allows the probe to measure the temperature of the liquid. While other products exist, such as longer
probes that will actually go down into the liquid. A low tech alternative is to simply tape the
probe to the outside of the vessel. This is something that I do myself, and you
can simply insulate it with a few folded paper towels. The nice thing is if you have a fermentation
that might be vigorous, and may produce a blowoff, the temperature probe won’t get in
the way. Cooling your fermenter requires a fridge or
a chest freezer. Mini fridges work great for single carboys,
but if you have a larger bat size, or a conical fermenter, you may need an upright fridge
or a chest freezer. The digital temperature controller must be
set to cooling mode. Plug the fridge into the controller, and plug
the controller into your power source. Set the digital temperature controller to
the temperature you desire, and when the temperature fluctuates beyond that, the unit will kick
on, and turn on the fridge, bringing your wort back down to temp. Heating requires a special device of some
sort. Some people will use a space heater or even
an incandescent lightbulb, but there are products that are designed to be used with fermenters. Some units wrap around the fermenter itself,
and can actually be held in place with electrical tape, where other units like this mat will
sit under your fermenter. The important thing is pick one that works
with the type of fermenter you have. Some are recommended for plastic, some are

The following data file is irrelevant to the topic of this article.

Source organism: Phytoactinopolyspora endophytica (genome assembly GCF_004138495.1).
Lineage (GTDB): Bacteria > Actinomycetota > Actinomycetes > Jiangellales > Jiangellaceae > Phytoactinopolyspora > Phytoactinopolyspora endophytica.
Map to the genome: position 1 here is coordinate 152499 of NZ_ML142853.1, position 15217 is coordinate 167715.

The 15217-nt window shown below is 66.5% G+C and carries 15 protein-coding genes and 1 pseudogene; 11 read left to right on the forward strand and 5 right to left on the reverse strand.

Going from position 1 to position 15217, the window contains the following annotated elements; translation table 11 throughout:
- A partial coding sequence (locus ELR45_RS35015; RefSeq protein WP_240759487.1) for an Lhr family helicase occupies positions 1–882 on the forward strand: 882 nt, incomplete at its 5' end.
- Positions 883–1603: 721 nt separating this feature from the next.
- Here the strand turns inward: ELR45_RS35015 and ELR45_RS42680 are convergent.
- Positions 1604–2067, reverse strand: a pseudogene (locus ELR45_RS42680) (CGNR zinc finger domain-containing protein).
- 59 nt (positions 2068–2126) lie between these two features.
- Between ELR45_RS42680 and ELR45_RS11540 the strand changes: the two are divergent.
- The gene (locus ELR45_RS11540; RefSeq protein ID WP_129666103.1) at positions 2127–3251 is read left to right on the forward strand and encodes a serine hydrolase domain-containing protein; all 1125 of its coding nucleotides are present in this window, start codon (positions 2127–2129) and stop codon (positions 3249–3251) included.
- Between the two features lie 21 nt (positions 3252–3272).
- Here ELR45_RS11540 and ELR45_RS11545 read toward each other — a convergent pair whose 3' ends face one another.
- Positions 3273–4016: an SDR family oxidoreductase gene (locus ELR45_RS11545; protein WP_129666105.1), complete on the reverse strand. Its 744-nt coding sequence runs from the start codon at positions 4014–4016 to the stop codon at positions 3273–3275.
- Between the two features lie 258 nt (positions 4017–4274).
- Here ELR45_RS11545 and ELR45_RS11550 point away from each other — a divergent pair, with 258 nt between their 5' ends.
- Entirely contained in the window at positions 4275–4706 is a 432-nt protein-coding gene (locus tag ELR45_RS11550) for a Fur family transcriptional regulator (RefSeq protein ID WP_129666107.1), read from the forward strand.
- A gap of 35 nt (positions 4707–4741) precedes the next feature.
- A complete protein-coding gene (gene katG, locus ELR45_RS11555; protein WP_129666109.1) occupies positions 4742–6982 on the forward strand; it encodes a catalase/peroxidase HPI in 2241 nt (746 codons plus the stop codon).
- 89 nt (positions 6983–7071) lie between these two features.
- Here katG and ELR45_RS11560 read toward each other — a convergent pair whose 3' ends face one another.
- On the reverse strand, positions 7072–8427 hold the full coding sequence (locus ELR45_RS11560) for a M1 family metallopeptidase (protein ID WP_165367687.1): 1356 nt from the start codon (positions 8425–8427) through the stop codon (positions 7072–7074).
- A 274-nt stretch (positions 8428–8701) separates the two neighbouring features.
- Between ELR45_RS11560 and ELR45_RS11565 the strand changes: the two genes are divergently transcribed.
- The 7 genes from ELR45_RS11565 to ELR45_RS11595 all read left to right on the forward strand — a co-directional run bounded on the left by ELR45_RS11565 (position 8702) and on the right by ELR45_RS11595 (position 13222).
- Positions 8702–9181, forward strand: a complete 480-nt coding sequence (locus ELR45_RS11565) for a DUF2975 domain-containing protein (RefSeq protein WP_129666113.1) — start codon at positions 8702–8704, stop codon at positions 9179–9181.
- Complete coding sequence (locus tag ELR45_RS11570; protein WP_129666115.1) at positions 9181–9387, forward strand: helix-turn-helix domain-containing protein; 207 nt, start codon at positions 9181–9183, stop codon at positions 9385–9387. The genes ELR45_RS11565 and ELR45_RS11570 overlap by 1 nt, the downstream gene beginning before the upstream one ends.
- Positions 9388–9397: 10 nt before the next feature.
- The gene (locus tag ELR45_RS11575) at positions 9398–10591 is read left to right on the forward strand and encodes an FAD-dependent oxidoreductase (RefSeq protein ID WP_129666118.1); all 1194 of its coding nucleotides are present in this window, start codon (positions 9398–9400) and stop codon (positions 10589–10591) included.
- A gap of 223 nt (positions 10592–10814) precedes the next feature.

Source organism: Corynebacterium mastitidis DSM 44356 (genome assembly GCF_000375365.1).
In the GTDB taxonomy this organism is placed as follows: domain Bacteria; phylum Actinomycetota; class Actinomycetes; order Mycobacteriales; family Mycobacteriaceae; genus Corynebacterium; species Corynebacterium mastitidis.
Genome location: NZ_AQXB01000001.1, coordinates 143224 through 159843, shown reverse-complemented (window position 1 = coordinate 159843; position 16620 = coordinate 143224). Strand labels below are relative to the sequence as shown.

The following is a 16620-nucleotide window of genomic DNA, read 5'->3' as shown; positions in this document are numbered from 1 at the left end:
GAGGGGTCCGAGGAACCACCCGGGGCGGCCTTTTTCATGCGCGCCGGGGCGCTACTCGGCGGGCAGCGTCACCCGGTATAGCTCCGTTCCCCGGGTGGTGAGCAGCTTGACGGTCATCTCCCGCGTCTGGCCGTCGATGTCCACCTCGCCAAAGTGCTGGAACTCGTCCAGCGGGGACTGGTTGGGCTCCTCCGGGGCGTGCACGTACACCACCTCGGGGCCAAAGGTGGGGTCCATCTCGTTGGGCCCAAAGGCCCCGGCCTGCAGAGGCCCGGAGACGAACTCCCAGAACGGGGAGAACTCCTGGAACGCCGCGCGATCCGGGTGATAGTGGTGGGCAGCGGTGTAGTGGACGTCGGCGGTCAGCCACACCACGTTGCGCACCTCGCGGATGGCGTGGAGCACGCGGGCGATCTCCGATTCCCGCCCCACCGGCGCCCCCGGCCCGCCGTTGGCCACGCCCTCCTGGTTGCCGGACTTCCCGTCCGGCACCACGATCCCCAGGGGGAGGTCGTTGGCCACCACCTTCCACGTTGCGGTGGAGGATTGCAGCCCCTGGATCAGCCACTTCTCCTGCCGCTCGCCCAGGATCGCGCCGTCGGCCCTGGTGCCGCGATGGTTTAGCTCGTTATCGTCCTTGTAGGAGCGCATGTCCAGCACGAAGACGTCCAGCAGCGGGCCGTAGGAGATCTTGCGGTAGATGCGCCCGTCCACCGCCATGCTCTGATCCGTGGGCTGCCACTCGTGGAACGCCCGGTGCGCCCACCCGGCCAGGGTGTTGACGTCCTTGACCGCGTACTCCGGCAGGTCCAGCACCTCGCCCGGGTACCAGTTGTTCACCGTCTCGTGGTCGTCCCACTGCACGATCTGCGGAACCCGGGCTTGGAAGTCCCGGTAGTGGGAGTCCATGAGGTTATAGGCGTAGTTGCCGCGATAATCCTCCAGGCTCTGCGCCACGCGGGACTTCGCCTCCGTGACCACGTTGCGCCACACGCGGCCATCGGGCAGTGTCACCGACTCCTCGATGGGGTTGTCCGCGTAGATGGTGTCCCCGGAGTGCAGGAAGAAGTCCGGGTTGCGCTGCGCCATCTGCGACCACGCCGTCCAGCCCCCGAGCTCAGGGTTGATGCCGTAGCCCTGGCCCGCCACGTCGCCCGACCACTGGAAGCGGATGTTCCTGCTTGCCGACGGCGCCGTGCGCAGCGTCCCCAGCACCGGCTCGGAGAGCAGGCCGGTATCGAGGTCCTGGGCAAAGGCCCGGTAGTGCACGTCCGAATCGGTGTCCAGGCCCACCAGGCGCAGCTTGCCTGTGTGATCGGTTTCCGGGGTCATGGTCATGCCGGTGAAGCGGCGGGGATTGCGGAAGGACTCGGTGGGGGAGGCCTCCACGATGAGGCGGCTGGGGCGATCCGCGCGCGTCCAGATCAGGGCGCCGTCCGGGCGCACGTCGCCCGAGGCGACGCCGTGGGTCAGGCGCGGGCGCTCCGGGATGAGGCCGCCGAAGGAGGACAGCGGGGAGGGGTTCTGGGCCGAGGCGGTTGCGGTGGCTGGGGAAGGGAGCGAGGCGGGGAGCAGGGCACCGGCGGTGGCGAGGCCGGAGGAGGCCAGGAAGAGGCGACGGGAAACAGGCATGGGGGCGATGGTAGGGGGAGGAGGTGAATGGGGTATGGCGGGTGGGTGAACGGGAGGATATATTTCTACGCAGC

recommended for glass. As with the fridge, you need to make sure
your controller is set to the correct setting. In this case, heating mode. Plug the heater into the controller, the controller
into the power source, and make sure your probe is attached to the carboy. When the temperature of your wort fluctuates
from the set temperature, the unit will kick on and turn on the heat for your fermenter. A quick note on power: in either case, whether
you’re heating or cooling, you’re using electrical equipment around large vats of liquid. I highly recommend using a GFCI adapter to
supply power to your controller. This is similar to the outlets you might find
in your bathroom or your kitchen, but should liquid ever come in contact with any of the
electricity, the adapter will trip and prevent you from being electrocuted. Most digital controllers will have a setting
called the differential or the hysteresis. It may called something different on your